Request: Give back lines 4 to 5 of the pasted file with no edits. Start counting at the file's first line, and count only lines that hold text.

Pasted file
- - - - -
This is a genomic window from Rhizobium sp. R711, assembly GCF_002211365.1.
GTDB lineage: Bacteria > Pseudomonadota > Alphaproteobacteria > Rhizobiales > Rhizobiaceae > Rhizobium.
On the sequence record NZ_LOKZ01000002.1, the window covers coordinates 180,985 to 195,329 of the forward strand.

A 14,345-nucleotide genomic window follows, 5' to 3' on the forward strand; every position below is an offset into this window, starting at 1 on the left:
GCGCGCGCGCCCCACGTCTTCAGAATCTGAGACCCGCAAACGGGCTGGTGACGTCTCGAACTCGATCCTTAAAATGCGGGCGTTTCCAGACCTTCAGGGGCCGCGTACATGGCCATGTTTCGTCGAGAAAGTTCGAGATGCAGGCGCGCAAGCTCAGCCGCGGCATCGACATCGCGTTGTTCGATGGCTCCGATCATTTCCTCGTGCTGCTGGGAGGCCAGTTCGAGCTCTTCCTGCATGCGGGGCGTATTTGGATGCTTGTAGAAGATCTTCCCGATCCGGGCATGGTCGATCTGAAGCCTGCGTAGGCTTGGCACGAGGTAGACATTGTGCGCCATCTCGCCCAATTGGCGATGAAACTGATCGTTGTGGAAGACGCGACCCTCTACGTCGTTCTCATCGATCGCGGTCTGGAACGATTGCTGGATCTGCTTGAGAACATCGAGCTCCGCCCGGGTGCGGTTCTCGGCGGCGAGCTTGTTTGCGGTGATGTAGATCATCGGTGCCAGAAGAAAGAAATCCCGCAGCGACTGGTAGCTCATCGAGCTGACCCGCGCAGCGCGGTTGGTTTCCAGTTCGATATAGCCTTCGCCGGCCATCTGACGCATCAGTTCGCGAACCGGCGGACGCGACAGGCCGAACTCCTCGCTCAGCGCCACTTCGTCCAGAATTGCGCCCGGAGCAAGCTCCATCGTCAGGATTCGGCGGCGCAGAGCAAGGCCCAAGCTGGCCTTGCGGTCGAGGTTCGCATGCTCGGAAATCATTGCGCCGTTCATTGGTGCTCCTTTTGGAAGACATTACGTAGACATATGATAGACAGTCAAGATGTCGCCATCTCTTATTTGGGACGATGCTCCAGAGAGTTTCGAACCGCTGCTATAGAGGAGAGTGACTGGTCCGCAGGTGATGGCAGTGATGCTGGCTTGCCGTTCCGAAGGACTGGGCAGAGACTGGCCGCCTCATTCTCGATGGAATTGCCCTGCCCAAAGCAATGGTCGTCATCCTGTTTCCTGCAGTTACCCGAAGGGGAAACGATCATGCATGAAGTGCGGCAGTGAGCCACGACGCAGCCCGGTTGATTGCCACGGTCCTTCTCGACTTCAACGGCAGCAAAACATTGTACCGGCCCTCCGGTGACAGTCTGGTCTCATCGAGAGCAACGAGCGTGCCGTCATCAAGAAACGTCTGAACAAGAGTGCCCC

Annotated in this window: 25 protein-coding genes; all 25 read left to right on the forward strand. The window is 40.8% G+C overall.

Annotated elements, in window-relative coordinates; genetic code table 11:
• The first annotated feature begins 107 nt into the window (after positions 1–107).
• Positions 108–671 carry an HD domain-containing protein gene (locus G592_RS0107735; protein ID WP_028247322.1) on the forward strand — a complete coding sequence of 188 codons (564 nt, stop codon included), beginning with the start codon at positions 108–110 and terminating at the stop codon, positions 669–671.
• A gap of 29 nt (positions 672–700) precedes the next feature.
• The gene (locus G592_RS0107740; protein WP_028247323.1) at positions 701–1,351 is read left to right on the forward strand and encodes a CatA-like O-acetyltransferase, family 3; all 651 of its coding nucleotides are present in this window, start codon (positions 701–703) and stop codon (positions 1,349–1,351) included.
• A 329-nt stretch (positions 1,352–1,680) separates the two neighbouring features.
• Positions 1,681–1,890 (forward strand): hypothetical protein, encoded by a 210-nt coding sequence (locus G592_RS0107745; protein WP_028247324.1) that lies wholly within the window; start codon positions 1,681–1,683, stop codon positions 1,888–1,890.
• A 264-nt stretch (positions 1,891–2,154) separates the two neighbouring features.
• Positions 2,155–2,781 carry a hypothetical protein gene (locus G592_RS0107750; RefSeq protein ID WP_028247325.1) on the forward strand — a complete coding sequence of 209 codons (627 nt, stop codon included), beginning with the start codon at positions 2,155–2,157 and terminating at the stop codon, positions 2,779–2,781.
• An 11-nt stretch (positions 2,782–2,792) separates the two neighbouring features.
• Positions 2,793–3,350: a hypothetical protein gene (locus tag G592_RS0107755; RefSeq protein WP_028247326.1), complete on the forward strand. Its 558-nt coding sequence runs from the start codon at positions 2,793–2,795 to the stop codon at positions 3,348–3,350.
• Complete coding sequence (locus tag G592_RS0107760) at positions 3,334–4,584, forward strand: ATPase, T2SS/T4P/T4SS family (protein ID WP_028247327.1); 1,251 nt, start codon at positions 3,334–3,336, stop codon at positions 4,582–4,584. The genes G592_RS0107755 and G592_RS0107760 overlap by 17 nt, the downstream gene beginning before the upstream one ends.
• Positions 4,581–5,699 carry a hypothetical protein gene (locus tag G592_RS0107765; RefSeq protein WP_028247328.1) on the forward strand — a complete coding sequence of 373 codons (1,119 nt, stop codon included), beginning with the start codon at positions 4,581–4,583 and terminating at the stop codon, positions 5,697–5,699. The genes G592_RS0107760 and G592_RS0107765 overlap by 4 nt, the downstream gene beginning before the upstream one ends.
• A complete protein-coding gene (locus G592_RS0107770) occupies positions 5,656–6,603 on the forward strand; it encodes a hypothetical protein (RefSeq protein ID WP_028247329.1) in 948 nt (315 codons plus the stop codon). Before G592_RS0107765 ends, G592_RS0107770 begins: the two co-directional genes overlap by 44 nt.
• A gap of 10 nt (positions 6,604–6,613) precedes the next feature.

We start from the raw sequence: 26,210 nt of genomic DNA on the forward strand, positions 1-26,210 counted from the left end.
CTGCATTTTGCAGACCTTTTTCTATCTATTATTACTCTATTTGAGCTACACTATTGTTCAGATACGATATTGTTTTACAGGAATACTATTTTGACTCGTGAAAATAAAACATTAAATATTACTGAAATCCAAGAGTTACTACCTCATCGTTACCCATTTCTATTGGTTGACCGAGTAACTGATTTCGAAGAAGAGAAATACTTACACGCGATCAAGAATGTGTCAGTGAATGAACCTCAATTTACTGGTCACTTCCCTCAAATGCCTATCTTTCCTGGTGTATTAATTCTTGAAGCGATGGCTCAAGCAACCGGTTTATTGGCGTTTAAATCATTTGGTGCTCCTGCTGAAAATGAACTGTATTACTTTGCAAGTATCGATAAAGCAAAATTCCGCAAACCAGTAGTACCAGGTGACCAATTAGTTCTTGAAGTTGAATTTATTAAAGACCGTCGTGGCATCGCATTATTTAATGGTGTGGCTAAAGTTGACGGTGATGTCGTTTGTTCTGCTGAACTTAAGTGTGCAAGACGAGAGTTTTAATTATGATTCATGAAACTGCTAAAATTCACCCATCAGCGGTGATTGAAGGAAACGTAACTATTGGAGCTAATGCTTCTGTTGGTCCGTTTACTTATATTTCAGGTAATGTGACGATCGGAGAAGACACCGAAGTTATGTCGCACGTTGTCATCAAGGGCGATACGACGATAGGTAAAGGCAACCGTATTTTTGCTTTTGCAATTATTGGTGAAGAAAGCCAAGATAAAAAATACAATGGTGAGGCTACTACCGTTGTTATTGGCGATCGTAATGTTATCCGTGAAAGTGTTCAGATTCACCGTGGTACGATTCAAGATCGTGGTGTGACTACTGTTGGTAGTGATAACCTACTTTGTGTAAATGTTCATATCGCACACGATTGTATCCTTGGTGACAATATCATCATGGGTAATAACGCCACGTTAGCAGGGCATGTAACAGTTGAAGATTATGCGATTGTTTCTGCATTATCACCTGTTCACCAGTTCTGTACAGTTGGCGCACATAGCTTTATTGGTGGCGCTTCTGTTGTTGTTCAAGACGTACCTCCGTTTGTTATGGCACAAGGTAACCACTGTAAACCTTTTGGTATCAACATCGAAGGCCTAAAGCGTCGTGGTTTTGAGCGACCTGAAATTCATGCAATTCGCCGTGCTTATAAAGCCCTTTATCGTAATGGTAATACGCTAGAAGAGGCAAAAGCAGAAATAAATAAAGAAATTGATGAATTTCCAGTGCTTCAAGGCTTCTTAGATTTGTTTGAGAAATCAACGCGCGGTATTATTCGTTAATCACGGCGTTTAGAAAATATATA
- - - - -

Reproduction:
A 14,345-nucleotide genomic window follows, 5' to 3' on the forward strand; every position below is an offset into this window, starting at 1 on the left:
GCGCGCGCGCCCCACGTCTTCAGAATCTGAGACCCGCAAACGGGCTGGTGACGTCTCGAACTCGATCCTTAAAATGCGGGCGTTTCCAGACCTTCAGGGGCCGCGTACATGGCCATGTTTCGTCGAGAAAGTTCGAGATGCAGGCGCGCAAGCTCAGCCGCGGCATCGACATCGCGTTGTTCGATGGCTCCGATCATTTCCTCGTGCTGCTGGGAGGCCAGTTCGAGCTCTTCCTGCATGCGGGGCGTATTTGGATGCTTGTAGAAGATCTTCCCGATCCGGGCATGGTCGATCTGAAGCCTGCGTAGGCTTGGCACGAGGTAGACATTGTGCGCCATCTCGCCCAATTGGCGATGAAACTGATCGTTGTGGAAGACGCGACCCTCTACGTCGTTCTCATCGATCGCGGTCTGGAACGATTGCTGGATCTGCTTGAGAACATCGAGCTCCGCCCGGGTGCGGTTCTCGGCGGCGAGCTTGTTTGCGGTGATGTAGATCATCGGTGCCAGAAGAAAGAAATCCCGCAGCGACTGGTAGCTCATCGAGCTGACCCGCGCAGCGCGGTTGGTTTCCAGTTCGATATAGCCTTCGCCGGCCATCTGACGCATCAGTTCGCGAACCGGCGGACGCGACAGGCCGAACTCCTCGCTCAGCGCCACTTCGTCCAGAATTGCGCCCGGAGCAAGCTCCATCGTCAGGATTCGGCGGCGCAGAGCAAGGCCCAAGCTGGCCTTGCGGTCGAGGTTCGCATGCTCGGAAATCATTGCGCCGTTCATTGGTGCTCCTTTTGGAAGACATTACGTAGACATATGATAGACAGTCAAGATGTCGCCATCTCTTATTTGGGACGATGCTCCAGAGAGTTTCGAACCGCTGCTATAGAGGAGAGTGACTGGTCCGCAGGTGATGGCAGTGATGCTGGCTTGCCGTTCCGAAGGACTGGGCAGAGACTGGCCGCCTCATTCTCGATGGAATTGCCCTGCCCAAAGCAATGGTCGTCATCCTGTTTCCTGCAGTTACCCGAAGGGGAAACGATCATGCATGAAGTGCGGCAGTGAGCCACGACGCAGCCCGGTTGATTGCCACGGTCCTTCTCGACTTCAACGGCAGCAAAACATTGTACCGGCCCTCCGGTGACAGTCTGGTCTCATCGAGAGCAACGAGCGTGCCGTCATCAAGAAACGTCTGAACAAGAGTGCCCC